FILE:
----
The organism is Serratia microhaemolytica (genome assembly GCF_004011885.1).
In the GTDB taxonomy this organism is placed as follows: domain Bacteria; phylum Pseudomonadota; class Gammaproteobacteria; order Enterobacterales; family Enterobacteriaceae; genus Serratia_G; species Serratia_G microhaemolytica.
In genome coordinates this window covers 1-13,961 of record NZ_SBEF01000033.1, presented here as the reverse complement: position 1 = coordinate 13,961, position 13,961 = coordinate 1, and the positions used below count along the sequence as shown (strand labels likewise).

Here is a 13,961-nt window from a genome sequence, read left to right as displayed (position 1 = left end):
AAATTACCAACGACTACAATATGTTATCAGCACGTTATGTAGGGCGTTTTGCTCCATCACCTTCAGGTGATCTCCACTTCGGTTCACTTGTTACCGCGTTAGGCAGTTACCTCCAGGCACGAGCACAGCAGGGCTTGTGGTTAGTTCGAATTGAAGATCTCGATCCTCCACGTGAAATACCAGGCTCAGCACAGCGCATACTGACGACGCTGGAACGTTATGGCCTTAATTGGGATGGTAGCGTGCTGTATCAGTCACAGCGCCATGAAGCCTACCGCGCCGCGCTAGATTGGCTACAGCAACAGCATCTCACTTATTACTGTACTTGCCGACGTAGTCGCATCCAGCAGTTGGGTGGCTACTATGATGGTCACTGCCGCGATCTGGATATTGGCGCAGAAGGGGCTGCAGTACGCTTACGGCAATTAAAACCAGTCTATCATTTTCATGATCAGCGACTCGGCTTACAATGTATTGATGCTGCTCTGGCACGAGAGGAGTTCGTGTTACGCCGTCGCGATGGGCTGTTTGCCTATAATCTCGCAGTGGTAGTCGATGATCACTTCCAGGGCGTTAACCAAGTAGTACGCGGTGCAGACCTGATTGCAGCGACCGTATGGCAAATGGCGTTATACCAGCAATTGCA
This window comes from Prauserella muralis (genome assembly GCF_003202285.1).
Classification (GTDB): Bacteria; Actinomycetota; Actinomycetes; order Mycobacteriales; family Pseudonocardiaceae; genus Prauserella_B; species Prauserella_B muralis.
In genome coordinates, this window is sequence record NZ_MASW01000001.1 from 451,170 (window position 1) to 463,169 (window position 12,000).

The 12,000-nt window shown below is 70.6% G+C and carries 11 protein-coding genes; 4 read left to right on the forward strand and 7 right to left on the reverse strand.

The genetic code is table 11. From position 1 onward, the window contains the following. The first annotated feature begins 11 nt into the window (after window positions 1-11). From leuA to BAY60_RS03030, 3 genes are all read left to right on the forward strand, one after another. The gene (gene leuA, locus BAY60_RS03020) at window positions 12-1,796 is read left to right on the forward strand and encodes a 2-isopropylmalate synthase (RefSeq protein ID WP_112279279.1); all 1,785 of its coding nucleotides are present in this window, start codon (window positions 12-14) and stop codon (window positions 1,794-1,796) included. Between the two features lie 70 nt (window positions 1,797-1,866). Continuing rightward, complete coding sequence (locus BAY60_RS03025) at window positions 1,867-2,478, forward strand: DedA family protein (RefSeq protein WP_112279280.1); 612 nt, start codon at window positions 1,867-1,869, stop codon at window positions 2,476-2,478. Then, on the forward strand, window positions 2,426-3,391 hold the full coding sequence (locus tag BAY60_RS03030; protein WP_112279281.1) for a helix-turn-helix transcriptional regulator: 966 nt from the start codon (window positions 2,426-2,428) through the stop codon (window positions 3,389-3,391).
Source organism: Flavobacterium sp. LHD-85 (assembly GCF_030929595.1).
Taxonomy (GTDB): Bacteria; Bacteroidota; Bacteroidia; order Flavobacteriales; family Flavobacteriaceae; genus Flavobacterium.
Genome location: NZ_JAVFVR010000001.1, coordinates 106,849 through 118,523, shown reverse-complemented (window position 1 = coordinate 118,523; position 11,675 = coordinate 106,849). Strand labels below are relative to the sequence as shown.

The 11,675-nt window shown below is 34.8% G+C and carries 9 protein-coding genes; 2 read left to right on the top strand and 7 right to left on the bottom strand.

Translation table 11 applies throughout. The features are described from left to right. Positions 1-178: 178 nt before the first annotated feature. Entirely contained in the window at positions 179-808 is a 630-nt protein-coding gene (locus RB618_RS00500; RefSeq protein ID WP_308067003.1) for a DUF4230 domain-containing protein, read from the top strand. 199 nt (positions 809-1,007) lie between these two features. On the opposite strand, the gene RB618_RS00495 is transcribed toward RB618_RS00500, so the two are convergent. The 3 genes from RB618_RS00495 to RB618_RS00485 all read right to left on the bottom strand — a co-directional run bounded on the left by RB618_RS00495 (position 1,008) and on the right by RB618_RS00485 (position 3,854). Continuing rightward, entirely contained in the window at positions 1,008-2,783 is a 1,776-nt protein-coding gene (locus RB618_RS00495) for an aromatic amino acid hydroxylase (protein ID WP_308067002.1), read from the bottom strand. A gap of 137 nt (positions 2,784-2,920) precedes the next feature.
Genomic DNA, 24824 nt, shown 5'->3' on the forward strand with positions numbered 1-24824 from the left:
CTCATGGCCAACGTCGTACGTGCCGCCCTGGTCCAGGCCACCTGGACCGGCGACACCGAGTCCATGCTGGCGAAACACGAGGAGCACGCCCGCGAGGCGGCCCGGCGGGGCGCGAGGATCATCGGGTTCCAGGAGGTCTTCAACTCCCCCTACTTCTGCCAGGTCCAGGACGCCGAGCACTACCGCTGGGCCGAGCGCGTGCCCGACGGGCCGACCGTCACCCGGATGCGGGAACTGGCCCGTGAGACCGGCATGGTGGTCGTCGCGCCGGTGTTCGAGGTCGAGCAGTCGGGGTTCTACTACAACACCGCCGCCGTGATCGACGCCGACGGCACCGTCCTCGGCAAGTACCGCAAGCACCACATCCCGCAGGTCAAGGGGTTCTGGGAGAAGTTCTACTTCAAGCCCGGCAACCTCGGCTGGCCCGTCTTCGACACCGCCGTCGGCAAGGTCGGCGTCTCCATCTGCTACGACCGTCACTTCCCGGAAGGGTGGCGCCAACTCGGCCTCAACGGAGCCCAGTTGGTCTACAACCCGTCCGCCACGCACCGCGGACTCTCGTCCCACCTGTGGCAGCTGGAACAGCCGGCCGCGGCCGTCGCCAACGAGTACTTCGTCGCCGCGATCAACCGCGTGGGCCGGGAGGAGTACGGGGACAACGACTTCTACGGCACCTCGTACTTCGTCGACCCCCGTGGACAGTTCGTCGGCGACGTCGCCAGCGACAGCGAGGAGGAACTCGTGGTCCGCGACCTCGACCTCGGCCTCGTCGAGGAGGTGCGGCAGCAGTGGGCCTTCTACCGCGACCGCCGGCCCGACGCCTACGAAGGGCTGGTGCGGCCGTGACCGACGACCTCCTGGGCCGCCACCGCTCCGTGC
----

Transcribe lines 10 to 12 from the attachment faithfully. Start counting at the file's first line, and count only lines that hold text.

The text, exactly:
The genetic code is table 11. From position 1 onward, the window contains the following. The first annotated feature begins 11 nt into the window (after window positions 1-11). From leuA to BAY60_RS03030, 3 genes are all read left to right on the forward strand, one after another. The gene (gene leuA, locus BAY60_RS03020) at window positions 12-1,796 is read left to right on the forward strand and encodes a 2-isopropylmalate synthase (RefSeq protein ID WP_112279279.1); all 1,785 of its coding nucleotides are present in this window, start codon (window positions 12-14) and stop codon (window positions 1,794-1,796) included. Between the two features lie 70 nt (window positions 1,797-1,866). Continuing rightward, complete coding sequence (locus BAY60_RS03025) at window positions 1,867-2,478, forward strand: DedA family protein (RefSeq protein WP_112279280.1); 612 nt, start codon at window positions 1,867-1,869, stop codon at window positions 2,476-2,478. Then, on the forward strand, window positions 2,426-3,391 hold the full coding sequence (locus tag BAY60_RS03030; protein WP_112279281.1) for a helix-turn-helix transcriptional regulator: 966 nt from the start codon (window positions 2,426-2,428) through the stop codon (window positions 3,389-3,391).
Source organism: Flavobacterium sp. LHD-85 (assembly GCF_030929595.1).
Taxonomy (GTDB): Bacteria; Bacteroidota; Bacteroidia; order Flavobacteriales; family Flavobacteriaceae; genus Flavobacterium.